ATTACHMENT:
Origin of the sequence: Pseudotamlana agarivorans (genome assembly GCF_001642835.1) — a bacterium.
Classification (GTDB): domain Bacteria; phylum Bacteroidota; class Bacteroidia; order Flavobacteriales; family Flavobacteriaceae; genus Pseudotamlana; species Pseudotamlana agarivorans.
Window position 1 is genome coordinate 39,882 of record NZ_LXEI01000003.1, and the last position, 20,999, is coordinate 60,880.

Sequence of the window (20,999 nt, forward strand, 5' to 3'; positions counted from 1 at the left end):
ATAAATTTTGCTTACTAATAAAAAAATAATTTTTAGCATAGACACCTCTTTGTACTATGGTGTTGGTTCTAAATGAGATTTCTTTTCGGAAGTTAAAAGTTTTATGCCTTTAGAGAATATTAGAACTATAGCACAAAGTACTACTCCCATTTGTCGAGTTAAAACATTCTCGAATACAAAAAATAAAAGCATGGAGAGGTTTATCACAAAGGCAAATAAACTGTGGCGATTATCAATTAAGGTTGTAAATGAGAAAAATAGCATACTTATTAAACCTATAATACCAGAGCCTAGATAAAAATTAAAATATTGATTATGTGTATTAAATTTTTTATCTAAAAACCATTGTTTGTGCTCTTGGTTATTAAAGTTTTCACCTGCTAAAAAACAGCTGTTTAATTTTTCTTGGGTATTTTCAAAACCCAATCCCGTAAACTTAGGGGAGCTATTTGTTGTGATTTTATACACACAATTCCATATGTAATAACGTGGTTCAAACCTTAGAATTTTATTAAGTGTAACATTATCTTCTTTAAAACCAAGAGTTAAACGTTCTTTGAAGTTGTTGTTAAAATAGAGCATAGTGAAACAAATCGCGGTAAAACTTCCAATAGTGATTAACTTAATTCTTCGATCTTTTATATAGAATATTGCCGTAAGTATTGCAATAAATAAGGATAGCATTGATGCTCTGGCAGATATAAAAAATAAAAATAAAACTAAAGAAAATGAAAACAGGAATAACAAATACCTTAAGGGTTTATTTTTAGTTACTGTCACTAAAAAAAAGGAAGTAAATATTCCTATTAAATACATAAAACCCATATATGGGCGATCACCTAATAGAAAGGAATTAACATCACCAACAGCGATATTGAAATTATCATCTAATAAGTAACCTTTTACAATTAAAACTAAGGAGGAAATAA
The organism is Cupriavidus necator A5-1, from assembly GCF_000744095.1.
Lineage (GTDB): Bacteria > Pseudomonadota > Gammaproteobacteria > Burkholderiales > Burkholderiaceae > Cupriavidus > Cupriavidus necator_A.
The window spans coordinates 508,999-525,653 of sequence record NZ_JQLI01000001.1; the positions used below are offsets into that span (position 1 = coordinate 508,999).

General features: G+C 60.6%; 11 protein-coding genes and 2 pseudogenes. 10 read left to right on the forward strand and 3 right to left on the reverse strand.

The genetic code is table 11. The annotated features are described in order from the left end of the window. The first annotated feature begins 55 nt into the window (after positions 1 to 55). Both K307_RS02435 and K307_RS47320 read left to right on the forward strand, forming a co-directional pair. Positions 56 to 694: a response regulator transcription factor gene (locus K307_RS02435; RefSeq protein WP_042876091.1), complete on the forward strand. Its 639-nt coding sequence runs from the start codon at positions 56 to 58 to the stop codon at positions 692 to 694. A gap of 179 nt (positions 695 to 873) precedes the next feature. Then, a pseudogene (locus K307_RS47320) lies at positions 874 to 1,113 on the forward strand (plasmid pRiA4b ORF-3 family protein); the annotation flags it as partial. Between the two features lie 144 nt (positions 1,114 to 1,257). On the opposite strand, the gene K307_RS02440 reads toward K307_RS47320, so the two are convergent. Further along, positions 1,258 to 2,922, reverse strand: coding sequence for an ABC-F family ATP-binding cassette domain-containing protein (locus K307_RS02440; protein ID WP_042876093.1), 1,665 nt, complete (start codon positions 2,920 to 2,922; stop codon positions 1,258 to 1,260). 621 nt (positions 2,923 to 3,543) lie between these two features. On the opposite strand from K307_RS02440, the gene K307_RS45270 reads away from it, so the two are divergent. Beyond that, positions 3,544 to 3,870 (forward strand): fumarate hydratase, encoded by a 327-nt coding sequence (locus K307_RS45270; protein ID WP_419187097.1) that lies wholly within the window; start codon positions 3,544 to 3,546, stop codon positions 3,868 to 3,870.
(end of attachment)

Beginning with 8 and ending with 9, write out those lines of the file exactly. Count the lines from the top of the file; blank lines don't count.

The window spans coordinates 508,999-525,653 of sequence record NZ_JQLI01000001.1; the positions used below are offsets into that span (position 1 = coordinate 508,999).

General features: G+C 60.6%; 11 protein-coding genes and 2 pseudogenes. 10 read left to right on the forward strand and 3 right to left on the reverse strand.